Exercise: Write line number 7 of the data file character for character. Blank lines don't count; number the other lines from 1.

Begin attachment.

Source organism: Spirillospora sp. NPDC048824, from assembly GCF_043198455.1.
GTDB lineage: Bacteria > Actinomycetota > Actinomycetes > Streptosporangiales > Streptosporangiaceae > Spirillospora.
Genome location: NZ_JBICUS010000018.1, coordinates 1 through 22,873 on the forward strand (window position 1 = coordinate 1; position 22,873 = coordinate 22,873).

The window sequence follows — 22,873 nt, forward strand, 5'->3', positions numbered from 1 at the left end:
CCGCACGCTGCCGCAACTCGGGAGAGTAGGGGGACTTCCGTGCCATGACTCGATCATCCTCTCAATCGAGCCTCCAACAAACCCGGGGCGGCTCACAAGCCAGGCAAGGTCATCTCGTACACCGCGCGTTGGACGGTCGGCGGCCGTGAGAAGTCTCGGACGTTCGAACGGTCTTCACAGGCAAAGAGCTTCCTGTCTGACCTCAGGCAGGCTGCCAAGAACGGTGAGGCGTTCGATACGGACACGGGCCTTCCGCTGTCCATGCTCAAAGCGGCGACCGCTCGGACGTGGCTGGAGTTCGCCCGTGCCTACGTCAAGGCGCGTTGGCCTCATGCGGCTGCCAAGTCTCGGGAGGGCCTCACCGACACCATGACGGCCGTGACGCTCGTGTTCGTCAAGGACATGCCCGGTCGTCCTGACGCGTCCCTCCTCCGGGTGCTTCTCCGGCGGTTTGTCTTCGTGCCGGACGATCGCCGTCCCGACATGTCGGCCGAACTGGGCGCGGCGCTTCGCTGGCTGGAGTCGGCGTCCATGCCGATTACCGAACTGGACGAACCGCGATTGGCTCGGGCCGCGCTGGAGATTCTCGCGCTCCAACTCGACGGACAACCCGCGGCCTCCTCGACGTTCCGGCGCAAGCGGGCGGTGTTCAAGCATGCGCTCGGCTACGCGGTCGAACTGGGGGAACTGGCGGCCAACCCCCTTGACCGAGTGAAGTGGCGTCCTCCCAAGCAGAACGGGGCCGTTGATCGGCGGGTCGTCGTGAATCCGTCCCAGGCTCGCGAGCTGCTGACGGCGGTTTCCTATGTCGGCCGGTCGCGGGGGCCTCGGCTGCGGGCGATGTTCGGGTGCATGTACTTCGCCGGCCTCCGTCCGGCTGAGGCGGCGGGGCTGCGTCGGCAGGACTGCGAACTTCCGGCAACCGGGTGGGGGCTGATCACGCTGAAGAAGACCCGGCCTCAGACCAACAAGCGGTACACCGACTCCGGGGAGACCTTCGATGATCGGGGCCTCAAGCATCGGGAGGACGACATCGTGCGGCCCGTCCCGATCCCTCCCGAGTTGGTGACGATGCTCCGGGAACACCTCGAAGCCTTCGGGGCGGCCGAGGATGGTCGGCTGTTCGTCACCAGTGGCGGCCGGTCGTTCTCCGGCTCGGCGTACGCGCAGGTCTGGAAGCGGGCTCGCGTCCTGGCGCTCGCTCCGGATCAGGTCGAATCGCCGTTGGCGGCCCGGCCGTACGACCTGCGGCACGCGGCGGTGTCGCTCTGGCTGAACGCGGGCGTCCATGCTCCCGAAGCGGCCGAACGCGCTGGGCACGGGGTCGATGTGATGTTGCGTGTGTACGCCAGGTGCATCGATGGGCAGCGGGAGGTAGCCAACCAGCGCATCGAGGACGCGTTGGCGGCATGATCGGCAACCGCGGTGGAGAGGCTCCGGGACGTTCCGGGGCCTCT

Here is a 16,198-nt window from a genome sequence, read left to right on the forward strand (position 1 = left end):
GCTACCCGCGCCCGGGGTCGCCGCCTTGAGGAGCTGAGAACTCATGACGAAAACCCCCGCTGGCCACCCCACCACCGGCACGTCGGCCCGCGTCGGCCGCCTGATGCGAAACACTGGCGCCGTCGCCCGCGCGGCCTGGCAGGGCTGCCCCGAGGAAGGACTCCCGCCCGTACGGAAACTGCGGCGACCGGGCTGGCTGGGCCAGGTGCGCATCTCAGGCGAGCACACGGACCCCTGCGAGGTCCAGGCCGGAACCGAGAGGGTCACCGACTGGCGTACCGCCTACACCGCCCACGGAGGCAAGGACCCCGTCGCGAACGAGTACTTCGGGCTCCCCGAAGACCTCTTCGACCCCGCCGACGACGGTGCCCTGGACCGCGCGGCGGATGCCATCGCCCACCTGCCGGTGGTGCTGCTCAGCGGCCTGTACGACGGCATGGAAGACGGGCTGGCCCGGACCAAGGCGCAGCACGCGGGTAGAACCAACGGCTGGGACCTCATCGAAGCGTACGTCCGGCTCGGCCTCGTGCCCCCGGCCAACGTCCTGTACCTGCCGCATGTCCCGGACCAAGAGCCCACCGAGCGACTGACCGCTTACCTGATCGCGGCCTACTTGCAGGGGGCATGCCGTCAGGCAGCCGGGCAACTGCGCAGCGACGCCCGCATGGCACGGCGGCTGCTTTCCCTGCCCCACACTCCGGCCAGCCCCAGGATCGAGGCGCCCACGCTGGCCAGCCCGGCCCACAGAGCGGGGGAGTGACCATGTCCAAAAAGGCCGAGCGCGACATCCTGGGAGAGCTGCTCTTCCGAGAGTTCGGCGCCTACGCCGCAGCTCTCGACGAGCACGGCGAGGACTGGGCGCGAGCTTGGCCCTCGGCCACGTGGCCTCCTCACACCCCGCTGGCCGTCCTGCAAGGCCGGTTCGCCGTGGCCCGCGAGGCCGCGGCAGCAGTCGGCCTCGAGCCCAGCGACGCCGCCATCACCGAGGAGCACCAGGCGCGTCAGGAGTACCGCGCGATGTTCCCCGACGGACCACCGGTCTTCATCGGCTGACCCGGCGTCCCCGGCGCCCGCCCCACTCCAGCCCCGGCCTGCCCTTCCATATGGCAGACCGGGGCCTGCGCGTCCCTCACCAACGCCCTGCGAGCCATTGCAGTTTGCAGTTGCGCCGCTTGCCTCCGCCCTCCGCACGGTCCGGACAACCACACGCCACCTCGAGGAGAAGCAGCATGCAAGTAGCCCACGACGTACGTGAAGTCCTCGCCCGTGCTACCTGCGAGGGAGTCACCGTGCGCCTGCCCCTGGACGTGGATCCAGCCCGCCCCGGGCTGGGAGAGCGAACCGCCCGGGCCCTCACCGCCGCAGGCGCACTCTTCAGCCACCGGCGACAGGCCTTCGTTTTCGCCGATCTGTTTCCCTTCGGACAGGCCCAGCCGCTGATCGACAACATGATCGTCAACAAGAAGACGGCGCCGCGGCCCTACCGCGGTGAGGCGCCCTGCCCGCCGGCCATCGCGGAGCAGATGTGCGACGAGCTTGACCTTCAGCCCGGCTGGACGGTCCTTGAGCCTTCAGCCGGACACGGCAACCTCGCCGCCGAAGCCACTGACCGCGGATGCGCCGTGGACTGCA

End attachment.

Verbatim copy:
GCTACCCGCGCCCGGGGTCGCCGCCTTGAGGAGCTGAGAACTCATGACGAAAACCCCCGCTGGCCACCCCACCACCGGCACGTCGGCCCGCGTCGGCCGCCTGATGCGAAACACTGGCGCCGTCGCCCGCGCGGCCTGGCAGGGCTGCCCCGAGGAAGGACTCCCGCCCGTACGGAAACTGCGGCGACCGGGCTGGCTGGGCCAGGTGCGCATCTCAGGCGAGCACACGGACCCCTGCGAGGTCCAGGCCGGAACCGAGAGGGTCACCGACTGGCGTACCGCCTACACCGCCCACGGAGGCAAGGACCCCGTCGCGAACGAGTACTTCGGGCTCCCCGAAGACCTCTTCGACCCCGCCGACGACGGTGCCCTGGACCGCGCGGCGGATGCCATCGCCCACCTGCCGGTGGTGCTGCTCAGCGGCCTGTACGACGGCATGGAAGACGGGCTGGCCCGGACCAAGGCGCAGCACGCGGGTAGAACCAACGGCTGGGACCTCATCGAAGCGTACGTCCGGCTCGGCCTCGTGCCCCCGGCCAACGTCCTGTACCTGCCGCATGTCCCGGACCAAGAGCCCACCGAGCGACTGACCGCTTACCTGATCGCGGCCTACTTGCAGGGGGCATGCCGTCAGGCAGCCGGGCAACTGCGCAGCGACGCCCGCATGGCACGGCGGCTGCTTTCCCTGCCCCACACTCCGGCCAGCCCCAGGATCGAGGCGCCCACGCTGGCCAGCCCGGCCCACAGAGCGGGGGAGTGACCATGTCCAAAAAGGCCGAGCGCGACATCCTGGGAGAGCTGCTCTTCCGAGAGTTCGGCGCCTACGCCGCAGCTCTCGACGAGCACGGCGAGGACTGGGCGCGAGCTTGGCCCTCGGCCACGTGGCCTCCTCACACCCCGCTGGCCGTCCTGCAAGGCCGGTTCGCCGTGGCCCGCGAGGCCGCGGCAGCAGTCGGCCTCGAGCCCAGCGACGCCGCCATCACCGAGGAGCACCAGGCGCGTCAGGAGTACCGCGCGATGTTCCCCGACGGACCACCGGTCTTCATCGGCTGACCCGGCGTCCCCGGCGCCCGCCCCACTCCAGCCCCGGCCTGCCCTTCCATATGGCAGACCGGGGCCTGCGCGTCCCTCACCAACGCCCTGCGAGCCATTGCAGTTTGCAGTTGCGCCGCTTGCCTCCGCCCTCCGCACGGTCCGGACAACCACACGCCACCTCGAGGAGAAGCAGCATGCAAGTAGCCCACGACGTACGTGAAGTCCTCGCCCGTGCTACCTGCGAGGGAGTCACCGTGCGCCTGCCCCTGGACGTGGATCCAGCCCGCCCCGGGCTGGGAGAGCGAACCGCCCGGGCCCTCACCGCCGCAGGCGCACTCTTCAGCCACCGGCGACAGGCCTTCGTTTTCGCCGATCTGTTTCCCTTCGGACAGGCCCAGCCGCTGATCGACAACATGATCGTCAACAAGAAGACGGCGCCGCGGCCCTACCGCGGTGAGGCGCCCTGCCCGCCGGCCATCGCGGAGCAGATGTGCGACGAGCTTGACCTTCAGCCCGGCTGGACGGTCCTTGAGCCTTCAGCCGGACACGGCAACCTCGCCGCCGAAGCCACTGACCGCGGATGCGCCGTGGACTGCA